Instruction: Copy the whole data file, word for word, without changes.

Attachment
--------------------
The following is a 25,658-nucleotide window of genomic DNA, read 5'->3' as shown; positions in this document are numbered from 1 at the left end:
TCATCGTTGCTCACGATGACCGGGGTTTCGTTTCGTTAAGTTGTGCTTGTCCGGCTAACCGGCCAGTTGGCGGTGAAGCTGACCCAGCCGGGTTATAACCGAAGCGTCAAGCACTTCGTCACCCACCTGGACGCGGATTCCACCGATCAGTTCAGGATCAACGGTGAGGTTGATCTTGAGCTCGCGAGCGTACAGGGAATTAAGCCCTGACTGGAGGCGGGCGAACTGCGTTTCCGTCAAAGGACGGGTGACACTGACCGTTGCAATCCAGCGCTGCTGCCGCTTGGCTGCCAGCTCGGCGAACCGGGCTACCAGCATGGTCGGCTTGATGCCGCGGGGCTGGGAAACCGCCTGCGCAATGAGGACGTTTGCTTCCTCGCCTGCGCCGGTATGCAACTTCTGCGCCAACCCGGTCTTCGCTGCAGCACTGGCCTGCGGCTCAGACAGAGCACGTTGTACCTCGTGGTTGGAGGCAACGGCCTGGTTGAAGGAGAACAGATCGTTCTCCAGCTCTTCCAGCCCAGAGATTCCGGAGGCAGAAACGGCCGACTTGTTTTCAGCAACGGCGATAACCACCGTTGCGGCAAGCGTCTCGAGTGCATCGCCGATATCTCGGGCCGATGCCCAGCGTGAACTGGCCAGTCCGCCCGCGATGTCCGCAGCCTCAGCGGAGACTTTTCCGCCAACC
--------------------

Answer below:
The following is a 25,658-nucleotide window of genomic DNA, read 5'->3' as shown; positions in this document are numbered from 1 at the left end:
TCATCGTTGCTCACGATGACCGGGGTTTCGTTTCGTTAAGTTGTGCTTGTCCGGCTAACCGGCCAGTTGGCGGTGAAGCTGACCCAGCCGGGTTATAACCGAAGCGTCAAGCACTTCGTCACCCACCTGGACGCGGATTCCACCGATCAGTTCAGGATCAACGGTGAGGTTGATCTTGAGCTCGCGAGCGTACAGGGAATTAAGCCCTGACTGGAGGCGGGCGAACTGCGTTTCCGTCAAAGGACGGGTGACACTGACCGTTGCAATCCAGCGCTGCTGCCGCTTGGCTGCCAGCTCGGCGAACCGGGCTACCAGCATGGTCGGCTTGATGCCGCGGGGCTGGGAAACCGCCTGCGCAATGAGGACGTTTGCTTCCTCGCCTGCGCCGGTATGCAACTTCTGCGCCAACCCGGTCTTCGCTGCAGCACTGGCCTGCGGCTCAGACAGAGCACGTTGTACCTCGTGGTTGGAGGCAACGGCCTGGTTGAAGGAGAACAGATCGTTCTCCAGCTCTTCCAGCCCAGAGATTCCGGAGGCAGAAACGGCCGACTTGTTTTCAGCAACGGCGATAACCACCGTTGCGGCAAGCGTCTCGAGTGCATCGCCGATATCTCGGGCCGATGCCCAGCGTGAACTGGCCAGTCCGCCCGCGATGTCCGCAGCCTCAGCGGAGACTTTTCCGCCAACC